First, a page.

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Social entrepreneurship hub in Oslo

Social entrepreneurship hub in Oslo creates network to encourage refugee inclusion in the workforce

Like most European countries, Norway has seen a recent increase in the number of refugees seeking and receiving asylum in the country. Helping newcomers integrate into the local society comes with many challenges, one of which is their limited access to the workforce. This is even problematic in places like Oslo with its low unemployment rates and generally ample job opportunities. To tackle this challenge, social entrepreneurship incubator SoCentral [link to SoCentral website] developed a project to integrate refugees into society and the workforce. After being approached by the Municipality of Oslo, SoCentral created an incubator program for social entrepreneurs to find or create work with and for refugees called BOOST Refugee.

To deepen their understanding of and further define the local issues and challenges around refugee integration, SoCentral organised an experimentation process supported by SIC partner the Danish Technological Institute (DTI). This process followed a specific design methodology and included three phases, namely the definition of local challenges, the co-creation of solutions and the development of these solutions. In facilitating each of these phases, SoCentral made use of innovation tools and resources in the SIC Learning Repository.

As SoCentral is experienced in bringing together people from multiple sectors, the organization was able to engage a large and diverse group of participants (public sector, business, social entrepreneurs, business, civil society). Encouraged by DTI, the project leaders stepped out of their comfort zones and SoCentral went outside of its primary network by inviting larger private sector companies to be involved. These companies included a cleaning company, a bank, a tourist information centre and a consultancy firm, and termed as the ‘unusual suspects’ with regards to the integration of refugees in the workforce.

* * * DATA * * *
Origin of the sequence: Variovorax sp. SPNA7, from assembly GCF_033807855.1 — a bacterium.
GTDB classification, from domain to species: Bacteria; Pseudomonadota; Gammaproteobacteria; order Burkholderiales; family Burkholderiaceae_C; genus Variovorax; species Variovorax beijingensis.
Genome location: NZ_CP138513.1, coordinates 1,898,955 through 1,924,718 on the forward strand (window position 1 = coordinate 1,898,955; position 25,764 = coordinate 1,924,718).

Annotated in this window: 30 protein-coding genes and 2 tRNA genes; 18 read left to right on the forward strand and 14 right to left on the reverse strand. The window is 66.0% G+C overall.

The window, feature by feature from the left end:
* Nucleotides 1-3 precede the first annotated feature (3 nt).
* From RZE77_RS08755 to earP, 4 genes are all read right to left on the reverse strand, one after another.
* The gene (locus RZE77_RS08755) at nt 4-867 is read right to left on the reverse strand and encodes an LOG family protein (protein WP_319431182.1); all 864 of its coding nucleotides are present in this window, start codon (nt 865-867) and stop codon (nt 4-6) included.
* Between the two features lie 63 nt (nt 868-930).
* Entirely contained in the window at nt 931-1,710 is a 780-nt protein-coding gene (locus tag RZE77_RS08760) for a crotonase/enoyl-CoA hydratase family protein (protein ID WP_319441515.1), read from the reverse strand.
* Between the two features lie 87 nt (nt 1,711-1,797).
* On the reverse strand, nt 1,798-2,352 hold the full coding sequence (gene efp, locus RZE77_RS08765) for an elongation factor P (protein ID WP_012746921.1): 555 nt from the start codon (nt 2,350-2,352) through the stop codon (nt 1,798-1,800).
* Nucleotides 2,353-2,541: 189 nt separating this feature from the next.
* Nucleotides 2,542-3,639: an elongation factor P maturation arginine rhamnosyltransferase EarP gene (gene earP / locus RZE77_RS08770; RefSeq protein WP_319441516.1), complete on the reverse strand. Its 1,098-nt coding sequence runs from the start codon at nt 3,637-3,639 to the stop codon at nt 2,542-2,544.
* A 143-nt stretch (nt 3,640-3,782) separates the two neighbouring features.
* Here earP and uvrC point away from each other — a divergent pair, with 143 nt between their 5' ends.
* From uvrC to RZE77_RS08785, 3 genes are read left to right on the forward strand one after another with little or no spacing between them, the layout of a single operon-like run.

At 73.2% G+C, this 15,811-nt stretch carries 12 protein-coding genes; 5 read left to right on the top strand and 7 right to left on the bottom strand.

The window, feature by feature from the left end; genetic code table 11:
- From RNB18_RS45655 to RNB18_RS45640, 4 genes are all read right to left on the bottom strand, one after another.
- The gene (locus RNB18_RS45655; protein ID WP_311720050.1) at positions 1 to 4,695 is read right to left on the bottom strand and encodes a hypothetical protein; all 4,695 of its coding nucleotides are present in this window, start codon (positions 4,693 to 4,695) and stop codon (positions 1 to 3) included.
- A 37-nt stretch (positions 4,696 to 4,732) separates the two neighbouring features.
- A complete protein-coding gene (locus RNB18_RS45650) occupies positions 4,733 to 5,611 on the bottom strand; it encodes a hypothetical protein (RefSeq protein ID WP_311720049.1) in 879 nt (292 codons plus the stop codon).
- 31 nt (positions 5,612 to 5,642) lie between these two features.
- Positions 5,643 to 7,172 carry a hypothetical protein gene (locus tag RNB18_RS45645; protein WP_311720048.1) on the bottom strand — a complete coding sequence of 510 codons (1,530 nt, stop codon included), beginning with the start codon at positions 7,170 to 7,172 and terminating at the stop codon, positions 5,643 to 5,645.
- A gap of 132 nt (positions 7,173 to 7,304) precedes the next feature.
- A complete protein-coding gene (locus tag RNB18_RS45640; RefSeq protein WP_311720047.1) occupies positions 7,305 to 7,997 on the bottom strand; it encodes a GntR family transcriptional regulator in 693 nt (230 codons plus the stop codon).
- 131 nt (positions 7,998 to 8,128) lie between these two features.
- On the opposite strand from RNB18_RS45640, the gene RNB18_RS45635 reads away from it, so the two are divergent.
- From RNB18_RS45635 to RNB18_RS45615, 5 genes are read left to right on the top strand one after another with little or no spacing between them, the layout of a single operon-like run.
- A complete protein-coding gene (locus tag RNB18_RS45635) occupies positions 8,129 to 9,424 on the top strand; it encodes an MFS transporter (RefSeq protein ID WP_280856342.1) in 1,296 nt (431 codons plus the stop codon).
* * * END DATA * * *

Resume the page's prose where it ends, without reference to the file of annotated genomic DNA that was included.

The experimentation process resulted in a number of solutions, namely:

  • Employer network : The network consists of individuals working in different organizations who are willing to host a refugee as a language intern in their institution. The network serves as a tool for job seekers to find employers willing to host refugees, and for employers to connect and exchange experiences with other employers who are hosting refugees. One member of the network will have experience in hosting refugee interns. This coordinator will host monthly meetings, be available for questions between meetings, and facilitate contact with the Social Welfare Administration.
  • Integration day : The solution aims to facilitate cross-sector collaborations and communication for all the various initiatives, public offices, NGOs, social entrepreneurs and private sector employers in Oslo working to include refugees in the workforce. Through a series of regular breakfast events, SoCentral aims to forge connections between these actors, and help them to organize and familiarize themselves with all the other initiatives existing in this field.

In addition to these solutions, the experimentation process led to a redefinition of SoCentral’s mission. The organization intends to nurture its  role as a facilitator of SI processes. In so doing, it wants to facilitating the process of bringing together actors around a certain topic over a longer period of time, rather than organizing separate singular events. SoCentral will continue to create a peer-to-peer learning community that shares lessons and best practices when it comes to employing and educating refugees and migrants. Also, the municipality has adapted some of its programs in collaboration with SoCentral during this process, and has included social entrepreneurs and SI conditions into some of its funding schemes for social issues. Thus, the social innovation ecosystem in Oslo has changed and became more receptive through this experimentation process.